Lasers Allow Mass-Producible Microscopic Robots to Walk

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A collaboration led by Cornell University has created mass-producible microscopic robots with semiconductor components that allow them to be controlled and made to walk with laser light and standard electronic signals.

The robots are roughly the size of a paramecium and provide a template for building even more complex versions that use silicon-based intelligence, that can be mass-produced, and that may someday travel through human tissue and blood.

The project, led by Itai Cohen and Paul McEuen of Cornell and their former postdoctoral researcher Marc Miskin, now an assistant professor at the University of Pennsylvania, yielded robots about 5 µm thick, 40 µm wide, and 40 to 70 µm in length. Each robot consists of a simple circuit made from silicon photovoltaics — which essentially function as both the torso and brain — and four electrochemical actuators that function as legs.
A microscopic robot capable of being controlled by shining a laser on its photovoltaic components. Courtesy of Cornell University.
A microscopic robot capable of being controlled by shining a laser on its photovoltaic components. Courtesy of Cornell University.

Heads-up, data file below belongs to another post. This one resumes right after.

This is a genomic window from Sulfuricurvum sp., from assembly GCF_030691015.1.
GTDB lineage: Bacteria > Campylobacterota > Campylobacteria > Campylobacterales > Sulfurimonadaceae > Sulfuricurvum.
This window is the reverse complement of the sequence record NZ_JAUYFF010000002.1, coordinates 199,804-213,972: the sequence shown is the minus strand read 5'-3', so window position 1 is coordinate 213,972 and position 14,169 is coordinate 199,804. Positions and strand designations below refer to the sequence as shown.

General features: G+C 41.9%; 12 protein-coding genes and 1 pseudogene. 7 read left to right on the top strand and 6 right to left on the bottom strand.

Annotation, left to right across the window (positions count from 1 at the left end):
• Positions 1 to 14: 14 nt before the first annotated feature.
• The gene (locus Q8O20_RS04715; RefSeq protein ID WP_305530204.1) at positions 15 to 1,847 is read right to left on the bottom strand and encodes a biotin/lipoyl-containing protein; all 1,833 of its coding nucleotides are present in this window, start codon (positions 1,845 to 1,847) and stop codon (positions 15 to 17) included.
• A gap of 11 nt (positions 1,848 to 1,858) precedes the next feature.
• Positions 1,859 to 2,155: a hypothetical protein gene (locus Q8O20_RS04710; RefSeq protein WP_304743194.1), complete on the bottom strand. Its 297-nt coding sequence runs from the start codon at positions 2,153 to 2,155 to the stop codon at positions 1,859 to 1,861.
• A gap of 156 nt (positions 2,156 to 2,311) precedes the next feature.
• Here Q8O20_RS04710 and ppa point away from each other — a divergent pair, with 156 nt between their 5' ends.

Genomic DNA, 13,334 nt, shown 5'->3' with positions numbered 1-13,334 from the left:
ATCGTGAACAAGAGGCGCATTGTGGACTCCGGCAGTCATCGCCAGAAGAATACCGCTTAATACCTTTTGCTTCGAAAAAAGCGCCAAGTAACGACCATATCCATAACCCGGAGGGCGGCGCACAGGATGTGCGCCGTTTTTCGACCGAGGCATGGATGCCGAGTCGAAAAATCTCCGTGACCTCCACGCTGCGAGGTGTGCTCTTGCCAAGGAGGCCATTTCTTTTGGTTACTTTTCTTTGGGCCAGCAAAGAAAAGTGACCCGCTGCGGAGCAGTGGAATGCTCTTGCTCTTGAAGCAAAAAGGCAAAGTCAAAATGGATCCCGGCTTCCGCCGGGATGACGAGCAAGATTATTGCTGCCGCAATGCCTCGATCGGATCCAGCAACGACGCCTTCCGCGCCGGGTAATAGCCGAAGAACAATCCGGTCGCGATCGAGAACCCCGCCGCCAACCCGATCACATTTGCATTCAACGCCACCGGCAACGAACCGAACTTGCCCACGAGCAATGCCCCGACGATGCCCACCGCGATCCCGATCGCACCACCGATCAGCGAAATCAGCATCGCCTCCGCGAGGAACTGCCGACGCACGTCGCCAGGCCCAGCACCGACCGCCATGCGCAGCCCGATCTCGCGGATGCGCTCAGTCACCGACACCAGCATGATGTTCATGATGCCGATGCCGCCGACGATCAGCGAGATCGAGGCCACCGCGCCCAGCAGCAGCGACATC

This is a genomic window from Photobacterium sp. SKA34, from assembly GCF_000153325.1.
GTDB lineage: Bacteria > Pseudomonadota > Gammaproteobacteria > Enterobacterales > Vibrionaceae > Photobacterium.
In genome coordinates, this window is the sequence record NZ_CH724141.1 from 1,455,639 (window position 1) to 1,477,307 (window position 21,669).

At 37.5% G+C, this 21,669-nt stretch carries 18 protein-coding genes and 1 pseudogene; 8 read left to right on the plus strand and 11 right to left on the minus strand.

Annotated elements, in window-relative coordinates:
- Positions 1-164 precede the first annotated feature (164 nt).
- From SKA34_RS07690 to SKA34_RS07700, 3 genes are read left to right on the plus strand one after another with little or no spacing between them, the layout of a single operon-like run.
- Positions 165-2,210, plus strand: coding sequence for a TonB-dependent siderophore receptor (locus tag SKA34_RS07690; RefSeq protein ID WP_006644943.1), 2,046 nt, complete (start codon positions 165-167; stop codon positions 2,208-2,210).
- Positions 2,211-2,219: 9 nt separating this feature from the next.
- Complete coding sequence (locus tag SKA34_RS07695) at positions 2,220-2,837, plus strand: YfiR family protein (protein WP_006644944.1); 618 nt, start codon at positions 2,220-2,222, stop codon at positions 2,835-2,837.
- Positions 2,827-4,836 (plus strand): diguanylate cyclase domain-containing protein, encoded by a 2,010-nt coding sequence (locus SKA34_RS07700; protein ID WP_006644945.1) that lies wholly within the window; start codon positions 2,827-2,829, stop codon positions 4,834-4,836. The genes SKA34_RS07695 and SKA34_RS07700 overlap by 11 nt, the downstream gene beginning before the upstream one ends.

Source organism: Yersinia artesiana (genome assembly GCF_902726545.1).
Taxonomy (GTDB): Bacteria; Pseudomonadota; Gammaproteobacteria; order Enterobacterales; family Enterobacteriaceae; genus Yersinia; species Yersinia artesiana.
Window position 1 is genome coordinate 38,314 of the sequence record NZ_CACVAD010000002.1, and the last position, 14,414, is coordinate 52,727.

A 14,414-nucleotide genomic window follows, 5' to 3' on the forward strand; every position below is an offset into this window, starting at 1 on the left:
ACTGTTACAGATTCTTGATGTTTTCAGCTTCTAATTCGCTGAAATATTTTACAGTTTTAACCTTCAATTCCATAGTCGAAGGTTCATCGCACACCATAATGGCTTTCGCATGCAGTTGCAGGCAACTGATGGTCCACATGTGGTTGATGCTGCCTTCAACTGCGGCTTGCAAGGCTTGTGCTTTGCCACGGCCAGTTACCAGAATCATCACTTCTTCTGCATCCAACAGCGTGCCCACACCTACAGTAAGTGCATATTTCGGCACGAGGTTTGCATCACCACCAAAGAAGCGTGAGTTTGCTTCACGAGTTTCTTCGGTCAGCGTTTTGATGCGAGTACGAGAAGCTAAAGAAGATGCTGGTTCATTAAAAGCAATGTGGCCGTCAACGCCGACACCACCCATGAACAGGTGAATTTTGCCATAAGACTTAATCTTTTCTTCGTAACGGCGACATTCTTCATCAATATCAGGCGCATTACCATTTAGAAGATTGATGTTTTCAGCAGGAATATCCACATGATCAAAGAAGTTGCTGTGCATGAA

“This research breakthrough provides exciting scientific opportunity for investigating new questions relevant to the physics of active matter and may ultimately lead to futuristic robotic materials,” said Sam Stanton, program manager for the Army Research Office of the Combat Capabilities Development Command’s Army Research Laboratory, which supported the research.

The researchers control the robots by flashing laser pulses at different photovoltaics, each of which charges up a separate set of legs. By toggling the laser back and forth between the front and back photovoltaics, the robot walks.

The robots are made through standard lithographic processes and can be fabricated in parallel. About 1 million fit on a 4-in. silicon wafer. They operate with low voltage, 200 mV, and low power, 10 nW, and are fairly strong for their size.

“Controlling a tiny robot is maybe as close as you can come to shrinking yourself down. I think machines like these are going to take us into all kinds of amazing worlds that are too small to see,” Miskin said.

The researchers are now exploring ways to beef up the robots with more complex electronics and onboard computation. Those improvements could one day enable swarms of microscopic robots capable of restructuring materials, suturing blood vessels, or being deployed en masse to probe swathes of the human brain.

The research was published in Nature (

Published: September 2020
Characteristic of an object so small in size or so fine in structure that it cannot be seen by the unaided eye. A microscopic object may be rendered visible when examined under a microscope.
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